If the six-way talks fail, then the confrontation over the DPRK’s alleged nuclear weapons program may result in a Korean Krakatoa-a paroxysm of violence so great that it would be heard around the world, like the explosion of Krakatoa in 1883. Such a war could not only destroy the two capital cities of Korea, Pyongyang and Seoul, but would risk a calamitous war involving the great powers and the possible use of weapons of mass destruction. Such an event would exceed greatly the impact of the September 11 attacks on the United States and heighten global insecurity for years to come. Avoiding a Korean Krakatoa is not just of vital interest for all parties to the Korean conflict-it is of vital interest for all.
Given the gulf that divides the United States and the DPRK-not to mention the other regional powers-over the DPRK’s nuclear program, it is worth asking how the United States declared policy of settling the matter peacefully might be achieved?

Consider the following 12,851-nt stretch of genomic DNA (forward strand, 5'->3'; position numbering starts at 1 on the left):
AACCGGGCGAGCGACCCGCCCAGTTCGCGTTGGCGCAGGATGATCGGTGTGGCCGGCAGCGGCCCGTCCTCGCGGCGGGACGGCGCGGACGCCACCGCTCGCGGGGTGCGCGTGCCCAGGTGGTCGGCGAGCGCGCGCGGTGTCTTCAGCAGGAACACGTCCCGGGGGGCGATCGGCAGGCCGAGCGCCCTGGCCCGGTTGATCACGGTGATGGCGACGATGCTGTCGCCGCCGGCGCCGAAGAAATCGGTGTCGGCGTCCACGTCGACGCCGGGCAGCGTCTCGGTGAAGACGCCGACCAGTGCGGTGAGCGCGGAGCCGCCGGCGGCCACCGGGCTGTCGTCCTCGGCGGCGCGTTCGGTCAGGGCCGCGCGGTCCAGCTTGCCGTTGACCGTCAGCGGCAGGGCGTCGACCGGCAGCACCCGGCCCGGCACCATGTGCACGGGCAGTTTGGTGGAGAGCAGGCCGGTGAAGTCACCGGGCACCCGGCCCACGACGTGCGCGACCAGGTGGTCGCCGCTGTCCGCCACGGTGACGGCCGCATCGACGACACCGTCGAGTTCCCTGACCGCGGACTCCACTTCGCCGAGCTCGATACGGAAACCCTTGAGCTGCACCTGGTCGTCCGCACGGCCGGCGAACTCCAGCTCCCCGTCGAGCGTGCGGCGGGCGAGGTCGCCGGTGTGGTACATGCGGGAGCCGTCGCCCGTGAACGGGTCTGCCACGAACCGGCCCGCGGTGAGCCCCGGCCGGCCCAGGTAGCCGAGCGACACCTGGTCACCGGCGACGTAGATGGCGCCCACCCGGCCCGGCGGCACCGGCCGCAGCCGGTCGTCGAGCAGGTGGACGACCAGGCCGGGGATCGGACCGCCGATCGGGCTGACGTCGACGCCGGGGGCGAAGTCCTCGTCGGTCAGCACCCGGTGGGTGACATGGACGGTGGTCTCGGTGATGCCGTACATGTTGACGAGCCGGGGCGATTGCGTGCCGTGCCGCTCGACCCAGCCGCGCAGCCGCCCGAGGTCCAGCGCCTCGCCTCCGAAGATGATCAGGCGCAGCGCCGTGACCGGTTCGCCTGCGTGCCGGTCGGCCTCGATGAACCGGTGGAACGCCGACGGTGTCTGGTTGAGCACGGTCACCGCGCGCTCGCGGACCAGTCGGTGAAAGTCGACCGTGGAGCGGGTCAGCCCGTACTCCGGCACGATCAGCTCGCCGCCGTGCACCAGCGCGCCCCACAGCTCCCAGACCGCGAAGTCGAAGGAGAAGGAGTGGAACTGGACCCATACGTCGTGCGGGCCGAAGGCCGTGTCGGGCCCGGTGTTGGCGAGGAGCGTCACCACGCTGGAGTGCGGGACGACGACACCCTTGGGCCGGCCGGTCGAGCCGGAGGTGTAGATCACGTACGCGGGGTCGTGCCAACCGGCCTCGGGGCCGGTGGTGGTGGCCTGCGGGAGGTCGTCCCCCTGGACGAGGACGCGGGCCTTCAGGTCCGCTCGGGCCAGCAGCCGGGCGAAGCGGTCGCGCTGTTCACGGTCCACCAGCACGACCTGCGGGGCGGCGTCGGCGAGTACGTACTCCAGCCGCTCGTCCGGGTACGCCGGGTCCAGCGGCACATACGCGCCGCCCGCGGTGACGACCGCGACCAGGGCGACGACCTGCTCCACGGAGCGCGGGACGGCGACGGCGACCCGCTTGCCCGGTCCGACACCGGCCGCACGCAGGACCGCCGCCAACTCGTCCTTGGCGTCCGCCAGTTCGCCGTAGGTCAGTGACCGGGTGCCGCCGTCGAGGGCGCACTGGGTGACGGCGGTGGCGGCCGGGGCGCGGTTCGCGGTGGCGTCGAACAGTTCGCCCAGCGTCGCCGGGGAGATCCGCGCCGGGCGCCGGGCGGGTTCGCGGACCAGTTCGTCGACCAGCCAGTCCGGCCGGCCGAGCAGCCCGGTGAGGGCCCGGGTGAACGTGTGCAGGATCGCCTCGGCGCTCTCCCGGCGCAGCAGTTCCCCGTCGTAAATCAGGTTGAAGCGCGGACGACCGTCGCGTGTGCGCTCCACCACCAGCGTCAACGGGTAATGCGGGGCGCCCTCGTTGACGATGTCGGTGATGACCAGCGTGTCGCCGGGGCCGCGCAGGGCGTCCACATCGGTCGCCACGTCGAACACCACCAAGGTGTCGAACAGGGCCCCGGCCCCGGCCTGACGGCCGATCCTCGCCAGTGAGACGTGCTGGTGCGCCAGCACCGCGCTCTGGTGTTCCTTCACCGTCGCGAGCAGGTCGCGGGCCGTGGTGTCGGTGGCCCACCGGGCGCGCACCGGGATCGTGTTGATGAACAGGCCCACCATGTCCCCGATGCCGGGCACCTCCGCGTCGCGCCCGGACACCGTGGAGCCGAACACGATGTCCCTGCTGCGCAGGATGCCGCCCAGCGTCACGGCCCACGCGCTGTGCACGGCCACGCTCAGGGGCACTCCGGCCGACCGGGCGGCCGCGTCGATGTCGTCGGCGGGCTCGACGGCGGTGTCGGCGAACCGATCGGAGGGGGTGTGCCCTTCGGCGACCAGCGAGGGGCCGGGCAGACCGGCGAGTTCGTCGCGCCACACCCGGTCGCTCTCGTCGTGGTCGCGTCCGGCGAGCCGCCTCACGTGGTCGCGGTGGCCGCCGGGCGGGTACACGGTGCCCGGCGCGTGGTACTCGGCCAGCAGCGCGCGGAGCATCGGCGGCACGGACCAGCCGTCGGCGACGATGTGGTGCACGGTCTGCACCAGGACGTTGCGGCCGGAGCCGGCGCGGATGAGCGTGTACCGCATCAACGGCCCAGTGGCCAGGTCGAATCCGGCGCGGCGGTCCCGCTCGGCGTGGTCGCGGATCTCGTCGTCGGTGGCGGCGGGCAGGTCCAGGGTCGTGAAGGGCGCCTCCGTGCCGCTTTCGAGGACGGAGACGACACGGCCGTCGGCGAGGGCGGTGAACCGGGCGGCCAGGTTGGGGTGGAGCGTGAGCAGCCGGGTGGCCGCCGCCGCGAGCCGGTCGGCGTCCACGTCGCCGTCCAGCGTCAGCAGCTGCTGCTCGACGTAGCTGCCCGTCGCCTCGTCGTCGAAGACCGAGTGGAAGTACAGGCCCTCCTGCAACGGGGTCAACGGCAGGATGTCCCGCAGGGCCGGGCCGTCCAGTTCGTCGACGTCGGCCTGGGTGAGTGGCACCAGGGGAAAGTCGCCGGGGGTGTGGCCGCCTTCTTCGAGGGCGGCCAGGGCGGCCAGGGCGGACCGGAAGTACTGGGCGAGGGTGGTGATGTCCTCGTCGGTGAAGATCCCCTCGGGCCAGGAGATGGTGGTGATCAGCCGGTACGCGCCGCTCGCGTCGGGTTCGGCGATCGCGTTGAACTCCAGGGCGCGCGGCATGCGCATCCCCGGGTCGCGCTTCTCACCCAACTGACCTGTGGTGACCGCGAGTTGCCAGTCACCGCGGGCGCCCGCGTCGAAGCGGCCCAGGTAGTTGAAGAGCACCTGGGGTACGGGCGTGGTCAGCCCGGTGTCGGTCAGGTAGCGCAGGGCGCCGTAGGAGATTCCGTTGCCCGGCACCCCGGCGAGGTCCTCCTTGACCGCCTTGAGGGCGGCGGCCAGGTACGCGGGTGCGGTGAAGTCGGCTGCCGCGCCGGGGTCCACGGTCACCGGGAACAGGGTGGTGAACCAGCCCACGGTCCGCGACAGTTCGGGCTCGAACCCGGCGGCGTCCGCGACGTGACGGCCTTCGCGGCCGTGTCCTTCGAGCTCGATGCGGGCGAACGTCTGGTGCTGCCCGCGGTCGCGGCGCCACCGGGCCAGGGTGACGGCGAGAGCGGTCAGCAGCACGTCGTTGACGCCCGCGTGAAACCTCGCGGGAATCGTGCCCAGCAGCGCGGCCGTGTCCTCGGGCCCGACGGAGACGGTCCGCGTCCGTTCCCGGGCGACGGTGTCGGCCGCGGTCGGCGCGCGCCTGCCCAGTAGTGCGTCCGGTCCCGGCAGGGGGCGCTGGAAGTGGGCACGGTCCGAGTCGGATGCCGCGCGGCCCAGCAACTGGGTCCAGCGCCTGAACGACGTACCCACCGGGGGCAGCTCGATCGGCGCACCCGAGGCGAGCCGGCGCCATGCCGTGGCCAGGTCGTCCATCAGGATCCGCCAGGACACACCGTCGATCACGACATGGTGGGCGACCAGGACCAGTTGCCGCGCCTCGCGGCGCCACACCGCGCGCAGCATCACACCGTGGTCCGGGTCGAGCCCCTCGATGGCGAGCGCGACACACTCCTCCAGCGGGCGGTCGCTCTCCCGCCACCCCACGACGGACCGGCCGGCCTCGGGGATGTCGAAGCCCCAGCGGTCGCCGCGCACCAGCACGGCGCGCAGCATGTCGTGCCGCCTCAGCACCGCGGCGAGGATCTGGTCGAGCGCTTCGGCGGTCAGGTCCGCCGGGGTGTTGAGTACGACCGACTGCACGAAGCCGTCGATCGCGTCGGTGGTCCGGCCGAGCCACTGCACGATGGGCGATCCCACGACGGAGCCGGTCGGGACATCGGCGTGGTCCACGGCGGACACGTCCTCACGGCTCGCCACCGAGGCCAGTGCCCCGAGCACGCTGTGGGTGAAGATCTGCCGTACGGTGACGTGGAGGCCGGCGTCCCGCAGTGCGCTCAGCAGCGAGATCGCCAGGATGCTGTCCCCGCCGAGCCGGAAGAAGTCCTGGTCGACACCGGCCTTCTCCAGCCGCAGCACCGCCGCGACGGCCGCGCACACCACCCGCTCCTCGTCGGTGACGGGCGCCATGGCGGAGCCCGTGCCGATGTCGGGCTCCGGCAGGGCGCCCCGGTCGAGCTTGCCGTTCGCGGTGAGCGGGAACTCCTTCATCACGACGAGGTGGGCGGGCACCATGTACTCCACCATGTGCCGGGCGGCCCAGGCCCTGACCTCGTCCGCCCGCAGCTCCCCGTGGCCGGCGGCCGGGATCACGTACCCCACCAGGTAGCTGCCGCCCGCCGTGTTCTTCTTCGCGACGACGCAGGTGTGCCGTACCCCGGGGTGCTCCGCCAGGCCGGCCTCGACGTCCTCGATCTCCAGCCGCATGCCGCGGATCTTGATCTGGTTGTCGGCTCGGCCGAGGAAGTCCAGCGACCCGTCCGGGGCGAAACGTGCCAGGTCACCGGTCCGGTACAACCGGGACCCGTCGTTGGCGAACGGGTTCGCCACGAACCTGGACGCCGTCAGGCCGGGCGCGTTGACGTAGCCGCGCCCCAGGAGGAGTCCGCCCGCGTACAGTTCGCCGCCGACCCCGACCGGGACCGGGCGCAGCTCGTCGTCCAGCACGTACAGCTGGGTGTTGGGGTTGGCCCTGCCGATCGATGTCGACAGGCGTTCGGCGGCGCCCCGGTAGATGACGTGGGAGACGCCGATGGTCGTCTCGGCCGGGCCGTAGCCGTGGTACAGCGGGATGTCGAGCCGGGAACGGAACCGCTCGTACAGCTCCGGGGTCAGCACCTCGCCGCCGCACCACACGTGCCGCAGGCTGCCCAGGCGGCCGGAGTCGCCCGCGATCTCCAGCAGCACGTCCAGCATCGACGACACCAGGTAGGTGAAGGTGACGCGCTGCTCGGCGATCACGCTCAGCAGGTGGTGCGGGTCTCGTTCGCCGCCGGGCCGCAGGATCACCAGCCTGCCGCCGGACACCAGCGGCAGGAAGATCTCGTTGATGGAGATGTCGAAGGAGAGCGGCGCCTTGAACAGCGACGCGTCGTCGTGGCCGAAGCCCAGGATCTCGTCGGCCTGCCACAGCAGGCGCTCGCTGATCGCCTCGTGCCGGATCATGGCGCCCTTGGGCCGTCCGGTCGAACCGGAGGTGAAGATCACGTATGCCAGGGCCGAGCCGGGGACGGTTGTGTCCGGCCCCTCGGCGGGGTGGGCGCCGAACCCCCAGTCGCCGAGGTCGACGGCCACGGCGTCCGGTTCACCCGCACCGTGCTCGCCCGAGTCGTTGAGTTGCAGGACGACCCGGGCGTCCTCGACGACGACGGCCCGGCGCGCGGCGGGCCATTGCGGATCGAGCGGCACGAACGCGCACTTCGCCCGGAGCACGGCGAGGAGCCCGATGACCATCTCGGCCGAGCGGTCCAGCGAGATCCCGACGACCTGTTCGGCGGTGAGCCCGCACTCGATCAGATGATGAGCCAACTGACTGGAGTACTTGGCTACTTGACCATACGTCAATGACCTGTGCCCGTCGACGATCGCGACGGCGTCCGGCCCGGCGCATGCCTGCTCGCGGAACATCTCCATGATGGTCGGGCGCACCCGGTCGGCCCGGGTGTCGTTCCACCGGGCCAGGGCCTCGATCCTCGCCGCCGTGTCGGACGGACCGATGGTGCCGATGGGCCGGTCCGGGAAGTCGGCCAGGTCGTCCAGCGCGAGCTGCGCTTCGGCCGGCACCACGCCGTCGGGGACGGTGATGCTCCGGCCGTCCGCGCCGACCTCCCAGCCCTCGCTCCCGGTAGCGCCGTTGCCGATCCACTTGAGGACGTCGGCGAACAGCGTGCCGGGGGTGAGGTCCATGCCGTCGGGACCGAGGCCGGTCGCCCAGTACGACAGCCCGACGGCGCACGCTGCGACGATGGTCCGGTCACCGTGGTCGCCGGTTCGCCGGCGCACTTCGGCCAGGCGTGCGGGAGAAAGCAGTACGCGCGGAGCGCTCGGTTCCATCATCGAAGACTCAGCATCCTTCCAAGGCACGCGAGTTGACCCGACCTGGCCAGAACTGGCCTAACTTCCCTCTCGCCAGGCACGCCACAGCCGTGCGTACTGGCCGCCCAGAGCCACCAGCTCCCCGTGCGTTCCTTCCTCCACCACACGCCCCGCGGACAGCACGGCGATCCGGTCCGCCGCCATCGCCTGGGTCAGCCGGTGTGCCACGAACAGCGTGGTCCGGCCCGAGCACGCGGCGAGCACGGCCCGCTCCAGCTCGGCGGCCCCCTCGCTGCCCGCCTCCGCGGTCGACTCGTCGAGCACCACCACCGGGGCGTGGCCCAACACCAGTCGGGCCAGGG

The Nautilus scenarios workshop, A Korean Krakatoa? Scenarios for the Peaceful Resolution of the North Korean Nuclear Crisis, asked: Given the pressures that could lead to armed conflict between the United States and the DPRK in the near future, in the context of domestic political concerns that lead-up to the next US presidential election, can one imagine plausible scenarios of a peaceful resolution to the crisis before November, 2004? What are the strategic elements of such scenarios? What are the pitfalls? If the conflict spins out of control, in what ways could one push towards a peaceful outcome?
In conceiving such scenarios, it is critical to note that “peaceful” and “non-nuclear” are not simple, black-and-white words. Achieving a non-nuclear Korea via all means short of a full-scale war might be defined as peaceful by President Bush. And verifiable dismantlement of the DPRK’s nuclear program can be achieved many ways and over different time frames. Although American negotiators have already announced that the DPRK won’t get what it demands-a security pact with the United States-there are, in fact, many ways to meet the DPRK at least halfway.